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Thank you for visiting Grandma's Briefs, where I write on the good, bad, humorous and heartwarming of being a baby boomer, grandparent, parent to adult children, wife and writer. Peruse the place, leave a comment or two, and feel free to email me any time at

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    Savor the moments

    Jim and I had three daughters in a short period of time. There are 16 months between the oldest and the middle daughters, 19 months between the middle and the youngest. Which means, obviously, our daughters are very close in age. In fact, for one month out of each year—roughly mid July to mid August—the girls' ages are consecutive.

    Which also means, obviously, I was one very busy mama while raising them. I felt hurried and harried much of the time, and I rarely stopped to savor the sweetest and simplest of moments with my three girls, from their toddler to their teen years.

    I'm trying to not make the same mistake as a grandma.

    Things are pretty clear cut with Baby Mac because as an eight-month-old, what he wants, he pretty much needs...and gets. With three-and-a-half-year-old Bubby, though, it's different. His needs are met; his wants are up for negotiation. That's where my tack as a grandmother differs from the tack I took as a mother. When Bubby requests my participation, my attention, I do my best to stop the busy work and savor the moment. As long as his requests are reasonable, that is. And most reasonable he proved to be during my recent visit to the desert.

    For example, "Gramma, can you play train with me?" was a reasonable request. So, despite not being one for typically enjoying sitting on the floor—and Baby Mac needing some attention, too—I busied Mac with some blocks, plopped down next to Bubby, and followed his lead of "You be Henry, Gramma, and I'll be Thomas." Moment savored.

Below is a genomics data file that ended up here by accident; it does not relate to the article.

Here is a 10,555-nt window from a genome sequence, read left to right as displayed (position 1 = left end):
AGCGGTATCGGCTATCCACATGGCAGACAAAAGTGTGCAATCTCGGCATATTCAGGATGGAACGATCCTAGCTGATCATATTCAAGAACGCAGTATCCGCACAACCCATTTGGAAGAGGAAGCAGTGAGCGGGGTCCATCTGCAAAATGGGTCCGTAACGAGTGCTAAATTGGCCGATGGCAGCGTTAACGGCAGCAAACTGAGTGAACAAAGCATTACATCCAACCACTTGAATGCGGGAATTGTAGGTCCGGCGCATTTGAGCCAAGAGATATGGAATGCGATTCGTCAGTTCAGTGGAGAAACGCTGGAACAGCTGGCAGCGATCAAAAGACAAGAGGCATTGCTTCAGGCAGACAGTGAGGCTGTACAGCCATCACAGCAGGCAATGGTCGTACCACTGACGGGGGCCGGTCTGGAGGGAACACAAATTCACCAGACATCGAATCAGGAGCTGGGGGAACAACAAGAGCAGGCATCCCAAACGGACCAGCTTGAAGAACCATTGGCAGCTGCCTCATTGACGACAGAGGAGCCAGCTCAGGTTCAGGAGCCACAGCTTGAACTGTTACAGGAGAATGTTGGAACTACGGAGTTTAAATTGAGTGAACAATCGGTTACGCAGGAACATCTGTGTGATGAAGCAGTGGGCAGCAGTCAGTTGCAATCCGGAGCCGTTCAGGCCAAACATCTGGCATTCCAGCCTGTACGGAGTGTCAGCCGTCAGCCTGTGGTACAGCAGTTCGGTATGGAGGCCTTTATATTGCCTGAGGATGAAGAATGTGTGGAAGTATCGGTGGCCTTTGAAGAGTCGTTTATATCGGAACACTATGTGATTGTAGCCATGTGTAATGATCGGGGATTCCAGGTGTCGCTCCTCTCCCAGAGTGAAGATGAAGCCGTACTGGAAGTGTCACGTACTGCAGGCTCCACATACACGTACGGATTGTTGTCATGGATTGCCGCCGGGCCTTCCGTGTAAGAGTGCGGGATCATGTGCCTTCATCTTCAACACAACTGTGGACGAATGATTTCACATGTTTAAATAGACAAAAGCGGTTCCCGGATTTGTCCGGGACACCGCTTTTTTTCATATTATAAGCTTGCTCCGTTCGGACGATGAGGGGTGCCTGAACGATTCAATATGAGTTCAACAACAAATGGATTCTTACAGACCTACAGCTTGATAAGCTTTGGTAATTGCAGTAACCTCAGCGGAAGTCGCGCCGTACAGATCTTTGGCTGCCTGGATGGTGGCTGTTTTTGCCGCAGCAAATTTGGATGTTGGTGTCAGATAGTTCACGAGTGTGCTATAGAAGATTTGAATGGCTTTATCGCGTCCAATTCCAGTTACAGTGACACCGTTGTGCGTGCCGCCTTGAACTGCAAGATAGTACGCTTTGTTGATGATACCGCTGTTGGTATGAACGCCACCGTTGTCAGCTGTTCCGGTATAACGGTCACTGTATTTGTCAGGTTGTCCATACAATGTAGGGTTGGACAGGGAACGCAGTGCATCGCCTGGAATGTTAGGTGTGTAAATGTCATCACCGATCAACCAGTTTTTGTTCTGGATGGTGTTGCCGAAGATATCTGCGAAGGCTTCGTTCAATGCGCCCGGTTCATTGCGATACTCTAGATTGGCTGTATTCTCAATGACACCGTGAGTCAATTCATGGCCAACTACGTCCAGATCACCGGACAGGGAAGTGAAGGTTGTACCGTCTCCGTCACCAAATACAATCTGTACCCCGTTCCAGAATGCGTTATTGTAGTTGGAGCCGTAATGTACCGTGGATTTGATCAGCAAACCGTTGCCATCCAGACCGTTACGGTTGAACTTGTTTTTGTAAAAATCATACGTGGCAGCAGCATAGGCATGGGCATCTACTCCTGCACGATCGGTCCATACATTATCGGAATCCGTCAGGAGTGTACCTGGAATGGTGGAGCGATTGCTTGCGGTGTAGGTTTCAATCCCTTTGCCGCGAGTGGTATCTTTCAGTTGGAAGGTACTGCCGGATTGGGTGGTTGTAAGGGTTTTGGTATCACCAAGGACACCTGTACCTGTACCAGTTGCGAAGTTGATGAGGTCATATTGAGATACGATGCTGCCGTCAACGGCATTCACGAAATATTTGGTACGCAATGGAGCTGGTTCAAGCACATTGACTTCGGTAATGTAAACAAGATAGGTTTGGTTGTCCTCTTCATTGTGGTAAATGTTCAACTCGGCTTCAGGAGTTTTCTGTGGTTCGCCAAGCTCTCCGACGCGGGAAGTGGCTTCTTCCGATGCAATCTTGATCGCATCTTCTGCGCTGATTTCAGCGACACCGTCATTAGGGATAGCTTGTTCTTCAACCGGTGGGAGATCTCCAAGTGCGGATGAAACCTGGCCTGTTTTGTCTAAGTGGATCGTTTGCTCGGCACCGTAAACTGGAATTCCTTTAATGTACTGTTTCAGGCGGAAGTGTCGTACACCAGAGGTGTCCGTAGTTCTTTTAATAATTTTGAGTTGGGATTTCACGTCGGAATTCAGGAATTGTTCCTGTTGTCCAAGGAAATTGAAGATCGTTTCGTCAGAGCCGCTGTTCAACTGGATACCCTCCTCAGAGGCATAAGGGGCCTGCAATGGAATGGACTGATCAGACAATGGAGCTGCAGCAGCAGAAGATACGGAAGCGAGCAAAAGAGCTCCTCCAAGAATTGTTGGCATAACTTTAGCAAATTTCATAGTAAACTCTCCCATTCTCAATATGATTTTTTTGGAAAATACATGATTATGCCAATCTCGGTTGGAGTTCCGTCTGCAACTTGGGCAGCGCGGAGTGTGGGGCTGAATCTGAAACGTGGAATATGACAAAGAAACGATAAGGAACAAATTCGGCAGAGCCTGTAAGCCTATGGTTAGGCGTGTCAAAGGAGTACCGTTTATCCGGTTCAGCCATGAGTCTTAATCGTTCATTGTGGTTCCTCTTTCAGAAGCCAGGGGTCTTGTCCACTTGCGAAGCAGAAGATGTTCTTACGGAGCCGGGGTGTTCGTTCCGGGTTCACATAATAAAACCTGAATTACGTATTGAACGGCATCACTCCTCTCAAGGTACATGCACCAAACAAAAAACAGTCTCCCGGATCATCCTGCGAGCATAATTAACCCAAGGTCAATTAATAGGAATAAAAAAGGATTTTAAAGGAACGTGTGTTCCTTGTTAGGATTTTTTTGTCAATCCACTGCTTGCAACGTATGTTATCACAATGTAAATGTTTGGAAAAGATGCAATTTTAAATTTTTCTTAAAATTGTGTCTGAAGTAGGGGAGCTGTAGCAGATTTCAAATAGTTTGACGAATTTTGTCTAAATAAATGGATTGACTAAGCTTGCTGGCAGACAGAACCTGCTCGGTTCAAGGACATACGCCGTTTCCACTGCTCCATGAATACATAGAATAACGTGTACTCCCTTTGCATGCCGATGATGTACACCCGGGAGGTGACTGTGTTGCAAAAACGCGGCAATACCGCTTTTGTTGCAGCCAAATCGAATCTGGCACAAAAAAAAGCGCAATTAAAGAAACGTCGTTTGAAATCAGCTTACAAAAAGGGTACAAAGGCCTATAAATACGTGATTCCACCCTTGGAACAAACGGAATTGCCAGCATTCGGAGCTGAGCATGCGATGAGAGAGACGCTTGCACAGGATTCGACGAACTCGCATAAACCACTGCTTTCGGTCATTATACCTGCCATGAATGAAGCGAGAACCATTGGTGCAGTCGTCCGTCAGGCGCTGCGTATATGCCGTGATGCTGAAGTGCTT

Another instance: Bubby's bedtime routine typically features one bedtime story read. One night we finished the chosen book, and I stood from his bed to tuck him in, kiss him goodnight, and head out the door. "Can we please read this one, too?" Bubby pleaded, holding up a book. "It's soooo funny!" So I did, all the while savoring his snickers at "There Was A Cold Lady Who Swallowed Some Snow," savoring his sense of humor, savoring the moment.

    When Bubby asked, "Gramma, can we build a fort?" I didn't hem and haw about the mess it would make. Instead, Bubby and I together built the fort to beat all forts, with tunnels and secret passages and cardboard boxes blocking out the light. Moment savored...and video captured of Bubby and Baby Mac savoring the fort again and again and again, with giggles galore as they chased one another through tunnels and more.

    At snack time, Bubby wanted his snack in the fort. At naptime, he wanted the bedtime story read—to both him and Baby Mac—in the fort. Both requests filled. Easily. Both moments savored. Surely.

    At the park, Bubby asked if I'd climb up the play structure and "play pirate" with him. Baby Mac slept in his stroller, within viewing distance, of course, as Bubby and I climbed and slid and shouted "Look out, Captain! They're after us!" again and again. Moment savored.

    Most mornings of my visit, Bubby woke me with a gentle nudge on my knee—except for the first morning when he slammed open my bedroom door and shouted, "GRAMMA! It's morning time!" (My freakout at his announcement led to knee nudges going forward, I'm sure.) One day when I woke before him, Bubby watched me from the open bathroom door and said, "Gramma, after you're done brushing your teeth, will you start your day with me?" Request easily filled as that was my intent anyway. The sweet moment of his request, though, especially savored.